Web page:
If we're convinced some philosophy is necessary to guide the imaginative process required for research, perhaps it is not necessary to be an effective teacher, who can restrain themselves to presenting the existing discipline. But perhaps that's also already a false assumption: if your students are to be successful, shouldn't you teach intuitions as well as the discipline, so that when they (or their students) proceed to research, they already have some guide for their imagination? And of course, if they are engaged students, they will challenge the things which you teach. A teacher who shocks their students by simply pulling a formula from thin air, without a justification or intuition to help them to understand it, is a poor one. They should at least try to have enough perspective to understand that their discipline makes demands of the imagination which must be supported, or else the only students they will have are ones which accept things by rote and which cannot actually engage with it except to observe simple corrolaries to the existing results of the field.
So — some imagination and some perspective are required to be either a good researcher or a good teacher, and philosophy is one way in which these can be exercised. Is it the best way to do so? Certainly some personal, independent reflection is necessary, and it is difficult to separate foundational or exploratory contemplation of science from metaphysics, at the least. If they should decide to read any published philosophers on the matter, this may or may not be a good use of time, depending on what problems they are concerning themselves with. But thinking seriously about the edges of their field, and reading others who can communicate well about how to think about things in a very general manner, will tend to make them better at formulating their own goals, and communicating what might otherwise be very obscure and specialised results to a broader audience, which is productive to one's career as a scientific researcher.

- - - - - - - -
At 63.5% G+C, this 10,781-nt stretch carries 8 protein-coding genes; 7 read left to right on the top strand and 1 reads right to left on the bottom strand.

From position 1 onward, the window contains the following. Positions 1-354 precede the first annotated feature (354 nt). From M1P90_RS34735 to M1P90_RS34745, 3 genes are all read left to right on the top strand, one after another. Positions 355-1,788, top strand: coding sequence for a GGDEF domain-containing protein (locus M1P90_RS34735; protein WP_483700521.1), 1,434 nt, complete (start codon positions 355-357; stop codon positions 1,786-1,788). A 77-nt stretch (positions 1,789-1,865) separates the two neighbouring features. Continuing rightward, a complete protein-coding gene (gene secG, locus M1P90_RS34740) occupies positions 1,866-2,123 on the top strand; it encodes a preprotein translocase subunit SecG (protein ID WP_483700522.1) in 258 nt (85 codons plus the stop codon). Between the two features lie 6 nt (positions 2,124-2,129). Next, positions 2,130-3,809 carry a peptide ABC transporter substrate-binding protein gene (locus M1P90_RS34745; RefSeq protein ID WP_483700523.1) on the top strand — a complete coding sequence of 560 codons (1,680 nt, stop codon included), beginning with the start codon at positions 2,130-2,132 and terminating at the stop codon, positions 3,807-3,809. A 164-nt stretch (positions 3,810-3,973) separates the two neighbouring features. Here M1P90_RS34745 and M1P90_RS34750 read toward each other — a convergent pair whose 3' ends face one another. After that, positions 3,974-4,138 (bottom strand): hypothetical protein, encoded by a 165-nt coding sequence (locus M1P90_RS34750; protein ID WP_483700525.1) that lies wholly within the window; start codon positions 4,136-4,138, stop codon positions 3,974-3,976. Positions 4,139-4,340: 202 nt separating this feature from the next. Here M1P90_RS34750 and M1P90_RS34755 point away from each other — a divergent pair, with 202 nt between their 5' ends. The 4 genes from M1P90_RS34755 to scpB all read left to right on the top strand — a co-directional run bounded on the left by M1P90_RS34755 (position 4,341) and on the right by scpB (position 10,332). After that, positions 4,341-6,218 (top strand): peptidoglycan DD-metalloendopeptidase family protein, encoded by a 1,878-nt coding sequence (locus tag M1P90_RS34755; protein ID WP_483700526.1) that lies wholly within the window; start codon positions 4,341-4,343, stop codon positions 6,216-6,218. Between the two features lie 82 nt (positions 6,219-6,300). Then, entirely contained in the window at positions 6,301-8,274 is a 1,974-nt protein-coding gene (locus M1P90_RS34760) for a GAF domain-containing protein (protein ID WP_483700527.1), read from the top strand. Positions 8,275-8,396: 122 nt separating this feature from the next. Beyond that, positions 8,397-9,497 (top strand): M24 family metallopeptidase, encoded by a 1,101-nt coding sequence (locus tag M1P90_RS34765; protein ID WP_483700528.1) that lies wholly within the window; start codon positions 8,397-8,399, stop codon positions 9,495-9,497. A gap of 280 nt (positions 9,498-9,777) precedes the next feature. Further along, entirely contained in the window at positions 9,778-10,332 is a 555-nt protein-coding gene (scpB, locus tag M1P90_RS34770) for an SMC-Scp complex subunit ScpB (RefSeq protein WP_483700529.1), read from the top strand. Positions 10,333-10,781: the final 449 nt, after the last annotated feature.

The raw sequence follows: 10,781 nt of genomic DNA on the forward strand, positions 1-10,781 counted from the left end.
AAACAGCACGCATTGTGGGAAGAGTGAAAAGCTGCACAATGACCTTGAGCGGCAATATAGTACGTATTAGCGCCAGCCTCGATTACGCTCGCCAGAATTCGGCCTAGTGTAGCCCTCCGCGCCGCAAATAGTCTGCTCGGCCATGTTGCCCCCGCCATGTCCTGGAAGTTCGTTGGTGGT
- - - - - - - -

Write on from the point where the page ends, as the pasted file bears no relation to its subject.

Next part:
All of the above, I present without any experimental support, but as an attempt to provide some sort of picture of what the scientific enterprise looks like to me — on the largest historical scales, and on the smallest personal scale; and it looks to me to be an enterprise which is fuelled by leaps of the imagination, both at the research and the pedagogical level, which are guided by metaphysical and epistemological principles to the extent that these imaginative leaps are not achieved by sheer luck. If philosophy is capable of disillusioning a teacher or researcher, that would suggest ipso facto that the basis for their teaching or research was an illusion, and that if they were successful, it was either through sheer luck (which by definition is unreliable) or because the principles which they used were not badly wrong, in which case further contemplation may allow them not only to be reassured, but possibly yet more effective.